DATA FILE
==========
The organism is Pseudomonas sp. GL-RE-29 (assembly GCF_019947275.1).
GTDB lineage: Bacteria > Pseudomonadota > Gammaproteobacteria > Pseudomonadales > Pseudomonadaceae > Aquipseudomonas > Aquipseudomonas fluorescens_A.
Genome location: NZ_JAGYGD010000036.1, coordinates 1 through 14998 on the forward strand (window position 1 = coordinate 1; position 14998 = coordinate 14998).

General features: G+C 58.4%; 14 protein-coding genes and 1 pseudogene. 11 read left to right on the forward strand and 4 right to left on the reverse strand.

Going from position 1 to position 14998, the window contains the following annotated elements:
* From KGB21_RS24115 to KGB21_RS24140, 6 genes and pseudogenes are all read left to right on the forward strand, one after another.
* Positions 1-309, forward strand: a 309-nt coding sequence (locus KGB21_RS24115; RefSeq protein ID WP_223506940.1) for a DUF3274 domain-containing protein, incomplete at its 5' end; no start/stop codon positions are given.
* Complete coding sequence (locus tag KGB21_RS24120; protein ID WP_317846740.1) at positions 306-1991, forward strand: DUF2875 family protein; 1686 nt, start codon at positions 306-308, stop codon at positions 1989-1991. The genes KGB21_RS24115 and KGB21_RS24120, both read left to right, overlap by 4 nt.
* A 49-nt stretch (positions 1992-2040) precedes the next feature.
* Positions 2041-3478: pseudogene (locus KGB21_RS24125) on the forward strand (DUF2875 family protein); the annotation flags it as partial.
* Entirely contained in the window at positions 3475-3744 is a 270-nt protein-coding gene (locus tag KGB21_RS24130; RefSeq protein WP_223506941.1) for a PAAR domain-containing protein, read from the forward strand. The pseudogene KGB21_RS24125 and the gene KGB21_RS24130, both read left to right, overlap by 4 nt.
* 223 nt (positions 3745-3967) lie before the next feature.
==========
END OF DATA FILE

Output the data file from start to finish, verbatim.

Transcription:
The organism is Pseudomonas sp. GL-RE-29 (assembly GCF_019947275.1).
GTDB lineage: Bacteria > Pseudomonadota > Gammaproteobacteria > Pseudomonadales > Pseudomonadaceae > Aquipseudomonas > Aquipseudomonas fluorescens_A.
Genome location: NZ_JAGYGD010000036.1, coordinates 1 through 14998 on the forward strand (window position 1 = coordinate 1; position 14998 = coordinate 14998).

General features: G+C 58.4%; 14 protein-coding genes and 1 pseudogene. 11 read left to right on the forward strand and 4 right to left on the reverse strand.

Going from position 1 to position 14998, the window contains the following annotated elements:
* From KGB21_RS24115 to KGB21_RS24140, 6 genes and pseudogenes are all read left to right on the forward strand, one after another.
* Positions 1-309, forward strand: a 309-nt coding sequence (locus KGB21_RS24115; RefSeq protein ID WP_223506940.1) for a DUF3274 domain-containing protein, incomplete at its 5' end; no start/stop codon positions are given.
* Complete coding sequence (locus tag KGB21_RS24120; protein ID WP_317846740.1) at positions 306-1991, forward strand: DUF2875 family protein; 1686 nt, start codon at positions 306-308, stop codon at positions 1989-1991. The genes KGB21_RS24115 and KGB21_RS24120, both read left to right, overlap by 4 nt.
* A 49-nt stretch (positions 1992-2040) precedes the next feature.
* Positions 2041-3478: pseudogene (locus KGB21_RS24125) on the forward strand (DUF2875 family protein); the annotation flags it as partial.
* Entirely contained in the window at positions 3475-3744 is a 270-nt protein-coding gene (locus tag KGB21_RS24130; RefSeq protein WP_223506941.1) for a PAAR domain-containing protein, read from the forward strand. The pseudogene KGB21_RS24125 and the gene KGB21_RS24130, both read left to right, overlap by 4 nt.
* 223 nt (positions 3745-3967) lie before the next feature.